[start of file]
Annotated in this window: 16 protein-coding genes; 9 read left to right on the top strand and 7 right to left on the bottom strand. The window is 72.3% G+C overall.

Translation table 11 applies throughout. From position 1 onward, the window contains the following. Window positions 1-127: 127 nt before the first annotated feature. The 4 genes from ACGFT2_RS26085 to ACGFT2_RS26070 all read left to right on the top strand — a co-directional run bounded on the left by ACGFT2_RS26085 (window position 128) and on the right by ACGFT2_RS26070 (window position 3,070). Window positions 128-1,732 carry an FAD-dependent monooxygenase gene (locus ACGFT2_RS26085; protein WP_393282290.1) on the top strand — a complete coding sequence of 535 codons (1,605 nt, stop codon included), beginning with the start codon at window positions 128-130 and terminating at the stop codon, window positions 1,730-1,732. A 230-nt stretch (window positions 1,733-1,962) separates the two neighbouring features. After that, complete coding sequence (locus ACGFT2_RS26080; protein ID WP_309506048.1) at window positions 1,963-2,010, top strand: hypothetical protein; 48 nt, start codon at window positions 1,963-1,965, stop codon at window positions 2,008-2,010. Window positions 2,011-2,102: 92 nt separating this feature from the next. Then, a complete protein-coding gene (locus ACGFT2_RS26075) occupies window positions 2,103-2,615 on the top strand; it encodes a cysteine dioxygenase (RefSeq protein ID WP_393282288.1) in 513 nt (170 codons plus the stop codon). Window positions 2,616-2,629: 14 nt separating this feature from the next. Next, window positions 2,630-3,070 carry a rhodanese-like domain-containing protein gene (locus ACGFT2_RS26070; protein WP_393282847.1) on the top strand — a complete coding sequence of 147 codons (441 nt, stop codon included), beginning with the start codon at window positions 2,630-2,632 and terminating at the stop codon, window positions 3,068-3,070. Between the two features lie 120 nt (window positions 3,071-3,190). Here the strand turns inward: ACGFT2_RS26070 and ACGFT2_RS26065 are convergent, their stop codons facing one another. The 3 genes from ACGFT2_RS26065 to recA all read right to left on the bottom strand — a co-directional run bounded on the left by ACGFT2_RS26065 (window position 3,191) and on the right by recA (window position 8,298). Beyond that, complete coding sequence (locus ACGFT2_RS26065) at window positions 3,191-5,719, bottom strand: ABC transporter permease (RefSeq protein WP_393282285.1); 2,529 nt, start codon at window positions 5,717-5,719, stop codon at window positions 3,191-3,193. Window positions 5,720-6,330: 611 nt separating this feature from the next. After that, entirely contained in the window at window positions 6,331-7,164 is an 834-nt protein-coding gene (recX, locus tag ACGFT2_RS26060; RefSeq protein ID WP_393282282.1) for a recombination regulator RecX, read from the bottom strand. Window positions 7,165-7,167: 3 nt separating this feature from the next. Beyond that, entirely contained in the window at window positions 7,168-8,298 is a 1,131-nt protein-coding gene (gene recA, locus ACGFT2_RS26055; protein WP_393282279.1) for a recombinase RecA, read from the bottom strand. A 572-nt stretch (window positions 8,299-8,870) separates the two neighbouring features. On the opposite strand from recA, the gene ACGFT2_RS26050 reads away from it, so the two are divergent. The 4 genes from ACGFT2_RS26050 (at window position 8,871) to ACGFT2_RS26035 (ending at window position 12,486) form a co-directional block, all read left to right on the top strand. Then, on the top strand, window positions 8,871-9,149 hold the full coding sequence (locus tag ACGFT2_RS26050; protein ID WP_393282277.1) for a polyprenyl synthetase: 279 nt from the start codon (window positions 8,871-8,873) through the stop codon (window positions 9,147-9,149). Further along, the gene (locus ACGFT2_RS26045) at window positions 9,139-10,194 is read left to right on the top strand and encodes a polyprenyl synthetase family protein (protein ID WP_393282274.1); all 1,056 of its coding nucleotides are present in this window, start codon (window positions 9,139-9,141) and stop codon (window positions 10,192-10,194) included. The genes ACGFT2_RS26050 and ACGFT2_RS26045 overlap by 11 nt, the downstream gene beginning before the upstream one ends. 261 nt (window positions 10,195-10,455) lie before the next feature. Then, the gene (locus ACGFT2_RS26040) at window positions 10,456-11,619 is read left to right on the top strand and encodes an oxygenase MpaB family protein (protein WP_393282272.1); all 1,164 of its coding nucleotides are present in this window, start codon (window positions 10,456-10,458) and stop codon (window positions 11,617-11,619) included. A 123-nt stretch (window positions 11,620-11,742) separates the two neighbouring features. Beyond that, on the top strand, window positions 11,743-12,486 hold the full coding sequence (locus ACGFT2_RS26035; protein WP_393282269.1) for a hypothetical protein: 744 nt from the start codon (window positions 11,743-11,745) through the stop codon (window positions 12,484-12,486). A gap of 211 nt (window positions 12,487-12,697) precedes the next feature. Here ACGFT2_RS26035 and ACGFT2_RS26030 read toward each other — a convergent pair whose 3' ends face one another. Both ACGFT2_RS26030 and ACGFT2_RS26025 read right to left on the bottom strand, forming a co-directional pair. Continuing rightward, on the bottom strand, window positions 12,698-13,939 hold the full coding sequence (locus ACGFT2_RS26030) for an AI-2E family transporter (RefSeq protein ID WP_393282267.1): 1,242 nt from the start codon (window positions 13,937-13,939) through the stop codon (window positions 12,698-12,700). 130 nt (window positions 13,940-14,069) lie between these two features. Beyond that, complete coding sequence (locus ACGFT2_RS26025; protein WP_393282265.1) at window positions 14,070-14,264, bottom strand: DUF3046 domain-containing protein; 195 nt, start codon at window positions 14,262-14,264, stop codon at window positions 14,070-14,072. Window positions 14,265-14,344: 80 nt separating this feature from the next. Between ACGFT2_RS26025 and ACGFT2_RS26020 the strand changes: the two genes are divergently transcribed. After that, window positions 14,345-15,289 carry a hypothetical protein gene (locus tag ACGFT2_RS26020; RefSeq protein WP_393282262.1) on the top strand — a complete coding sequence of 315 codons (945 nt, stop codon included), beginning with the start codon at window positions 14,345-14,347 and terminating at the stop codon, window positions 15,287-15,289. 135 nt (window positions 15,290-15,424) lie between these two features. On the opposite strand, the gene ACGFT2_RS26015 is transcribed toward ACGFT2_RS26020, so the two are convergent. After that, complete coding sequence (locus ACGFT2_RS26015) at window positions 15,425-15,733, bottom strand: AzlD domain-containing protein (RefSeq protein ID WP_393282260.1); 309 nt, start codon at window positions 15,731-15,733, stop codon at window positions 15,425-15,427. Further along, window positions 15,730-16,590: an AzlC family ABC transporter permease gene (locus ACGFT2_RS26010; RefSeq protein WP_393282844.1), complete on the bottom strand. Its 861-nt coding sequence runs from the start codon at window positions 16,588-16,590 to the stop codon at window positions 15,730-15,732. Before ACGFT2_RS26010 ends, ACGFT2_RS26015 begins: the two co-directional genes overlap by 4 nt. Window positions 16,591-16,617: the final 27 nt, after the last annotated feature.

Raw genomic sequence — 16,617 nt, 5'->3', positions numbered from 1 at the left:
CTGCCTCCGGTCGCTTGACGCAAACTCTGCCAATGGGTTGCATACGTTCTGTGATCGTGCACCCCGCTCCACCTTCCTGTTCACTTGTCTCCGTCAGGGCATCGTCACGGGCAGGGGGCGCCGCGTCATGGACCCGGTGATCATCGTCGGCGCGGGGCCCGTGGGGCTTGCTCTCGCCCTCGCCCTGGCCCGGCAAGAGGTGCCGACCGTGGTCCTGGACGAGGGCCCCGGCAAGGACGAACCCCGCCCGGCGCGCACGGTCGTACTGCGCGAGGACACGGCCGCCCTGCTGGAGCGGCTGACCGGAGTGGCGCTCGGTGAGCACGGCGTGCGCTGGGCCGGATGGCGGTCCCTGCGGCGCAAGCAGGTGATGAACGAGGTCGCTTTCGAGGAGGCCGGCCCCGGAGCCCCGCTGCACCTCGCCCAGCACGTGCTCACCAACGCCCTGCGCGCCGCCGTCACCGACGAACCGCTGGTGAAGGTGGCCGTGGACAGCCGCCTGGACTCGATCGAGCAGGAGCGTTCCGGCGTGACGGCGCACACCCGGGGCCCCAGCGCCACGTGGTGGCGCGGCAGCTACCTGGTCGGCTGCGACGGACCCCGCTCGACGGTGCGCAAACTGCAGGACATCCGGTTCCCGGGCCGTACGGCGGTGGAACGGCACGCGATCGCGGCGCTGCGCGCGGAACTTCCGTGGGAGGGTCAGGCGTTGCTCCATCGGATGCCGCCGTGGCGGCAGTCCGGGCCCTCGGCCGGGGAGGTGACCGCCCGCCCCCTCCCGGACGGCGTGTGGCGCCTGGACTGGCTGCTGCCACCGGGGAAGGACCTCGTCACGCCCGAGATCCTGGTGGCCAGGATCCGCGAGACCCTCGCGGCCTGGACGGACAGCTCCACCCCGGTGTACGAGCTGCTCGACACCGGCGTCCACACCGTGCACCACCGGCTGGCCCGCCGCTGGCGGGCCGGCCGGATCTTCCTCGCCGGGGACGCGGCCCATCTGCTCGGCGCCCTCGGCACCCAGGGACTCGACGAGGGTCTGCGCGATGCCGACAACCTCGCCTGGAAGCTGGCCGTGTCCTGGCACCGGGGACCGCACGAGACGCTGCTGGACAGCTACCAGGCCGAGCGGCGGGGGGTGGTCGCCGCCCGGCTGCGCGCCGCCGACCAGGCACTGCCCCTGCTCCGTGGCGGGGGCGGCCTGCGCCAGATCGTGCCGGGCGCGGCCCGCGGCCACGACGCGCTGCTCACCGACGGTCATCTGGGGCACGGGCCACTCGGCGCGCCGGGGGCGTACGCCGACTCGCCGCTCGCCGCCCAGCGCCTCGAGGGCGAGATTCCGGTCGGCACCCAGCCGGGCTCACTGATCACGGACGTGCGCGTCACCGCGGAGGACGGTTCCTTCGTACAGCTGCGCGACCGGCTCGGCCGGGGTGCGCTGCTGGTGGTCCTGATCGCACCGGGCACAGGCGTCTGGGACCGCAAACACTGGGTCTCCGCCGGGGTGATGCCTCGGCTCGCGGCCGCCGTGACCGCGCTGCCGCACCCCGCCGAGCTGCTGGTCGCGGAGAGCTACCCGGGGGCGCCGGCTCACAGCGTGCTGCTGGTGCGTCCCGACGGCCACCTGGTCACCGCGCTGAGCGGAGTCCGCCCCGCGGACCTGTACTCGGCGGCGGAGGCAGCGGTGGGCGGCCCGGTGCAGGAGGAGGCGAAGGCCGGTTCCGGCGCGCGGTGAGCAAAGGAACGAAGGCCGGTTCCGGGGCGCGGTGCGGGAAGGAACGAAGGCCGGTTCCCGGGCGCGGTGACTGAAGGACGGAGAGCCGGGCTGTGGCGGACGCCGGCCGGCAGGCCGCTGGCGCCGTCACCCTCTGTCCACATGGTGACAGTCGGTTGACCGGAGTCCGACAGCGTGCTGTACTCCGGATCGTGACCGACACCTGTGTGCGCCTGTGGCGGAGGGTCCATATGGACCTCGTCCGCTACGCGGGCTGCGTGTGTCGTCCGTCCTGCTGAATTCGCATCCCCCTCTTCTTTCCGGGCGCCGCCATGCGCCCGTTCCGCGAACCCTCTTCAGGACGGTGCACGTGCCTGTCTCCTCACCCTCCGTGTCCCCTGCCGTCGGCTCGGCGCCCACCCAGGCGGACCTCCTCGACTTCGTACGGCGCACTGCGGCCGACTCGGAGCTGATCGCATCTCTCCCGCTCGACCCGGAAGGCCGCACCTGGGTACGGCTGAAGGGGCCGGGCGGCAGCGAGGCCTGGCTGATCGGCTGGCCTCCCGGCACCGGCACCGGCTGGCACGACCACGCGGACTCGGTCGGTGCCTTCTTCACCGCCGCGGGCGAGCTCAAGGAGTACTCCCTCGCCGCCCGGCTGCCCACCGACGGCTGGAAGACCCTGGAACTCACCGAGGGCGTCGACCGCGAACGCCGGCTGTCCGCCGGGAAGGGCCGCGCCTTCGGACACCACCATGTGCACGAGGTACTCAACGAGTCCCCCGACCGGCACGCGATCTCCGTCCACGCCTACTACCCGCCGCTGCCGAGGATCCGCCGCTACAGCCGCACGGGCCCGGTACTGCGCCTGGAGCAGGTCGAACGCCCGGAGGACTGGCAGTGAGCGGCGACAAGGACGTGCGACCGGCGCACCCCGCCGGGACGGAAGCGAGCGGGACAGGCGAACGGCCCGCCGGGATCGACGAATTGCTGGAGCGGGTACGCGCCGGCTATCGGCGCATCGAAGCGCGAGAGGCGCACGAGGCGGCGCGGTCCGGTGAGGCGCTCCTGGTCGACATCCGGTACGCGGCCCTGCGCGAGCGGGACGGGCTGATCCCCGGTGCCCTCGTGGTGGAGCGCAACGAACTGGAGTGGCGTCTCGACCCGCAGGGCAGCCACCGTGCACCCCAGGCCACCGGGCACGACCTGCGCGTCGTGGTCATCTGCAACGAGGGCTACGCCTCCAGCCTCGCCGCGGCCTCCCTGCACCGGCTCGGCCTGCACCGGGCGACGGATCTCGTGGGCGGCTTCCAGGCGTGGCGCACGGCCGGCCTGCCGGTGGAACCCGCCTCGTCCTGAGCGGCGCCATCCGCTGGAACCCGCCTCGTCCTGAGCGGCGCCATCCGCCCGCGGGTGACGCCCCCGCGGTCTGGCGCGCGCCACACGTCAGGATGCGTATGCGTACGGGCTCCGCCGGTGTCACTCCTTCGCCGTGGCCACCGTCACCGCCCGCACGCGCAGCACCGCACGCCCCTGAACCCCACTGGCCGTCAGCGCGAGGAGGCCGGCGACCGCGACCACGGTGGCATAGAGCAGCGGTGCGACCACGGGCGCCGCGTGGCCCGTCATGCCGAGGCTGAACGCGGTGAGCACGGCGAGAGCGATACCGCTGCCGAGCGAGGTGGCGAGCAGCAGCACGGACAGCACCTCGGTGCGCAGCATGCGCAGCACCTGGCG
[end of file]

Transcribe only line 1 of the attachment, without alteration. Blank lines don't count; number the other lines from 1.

Annotated in this window: 16 protein-coding genes; 9 read left to right on the top strand and 7 right to left on the bottom strand. The window is 72.3% G+C overall.